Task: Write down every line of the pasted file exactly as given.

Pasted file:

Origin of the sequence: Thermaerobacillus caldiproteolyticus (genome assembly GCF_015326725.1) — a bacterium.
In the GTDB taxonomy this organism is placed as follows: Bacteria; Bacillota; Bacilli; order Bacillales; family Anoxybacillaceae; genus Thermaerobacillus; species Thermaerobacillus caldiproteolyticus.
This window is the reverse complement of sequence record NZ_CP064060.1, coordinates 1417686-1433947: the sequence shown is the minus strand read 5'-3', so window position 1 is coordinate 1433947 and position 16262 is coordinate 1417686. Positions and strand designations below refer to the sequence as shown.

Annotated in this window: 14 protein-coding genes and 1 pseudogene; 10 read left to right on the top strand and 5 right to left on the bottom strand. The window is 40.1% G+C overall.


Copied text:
Origin of the sequence: Thermaerobacillus caldiproteolyticus (genome assembly GCF_015326725.1) — a bacterium.
In the GTDB taxonomy this organism is placed as follows: Bacteria; Bacillota; Bacilli; order Bacillales; family Anoxybacillaceae; genus Thermaerobacillus; species Thermaerobacillus caldiproteolyticus.
This window is the reverse complement of sequence record NZ_CP064060.1, coordinates 1417686-1433947: the sequence shown is the minus strand read 5'-3', so window position 1 is coordinate 1433947 and position 16262 is coordinate 1417686. Positions and strand designations below refer to the sequence as shown.

Annotated in this window: 14 protein-coding genes and 1 pseudogene; 10 read left to right on the top strand and 5 right to left on the bottom strand. The window is 40.1% G+C overall.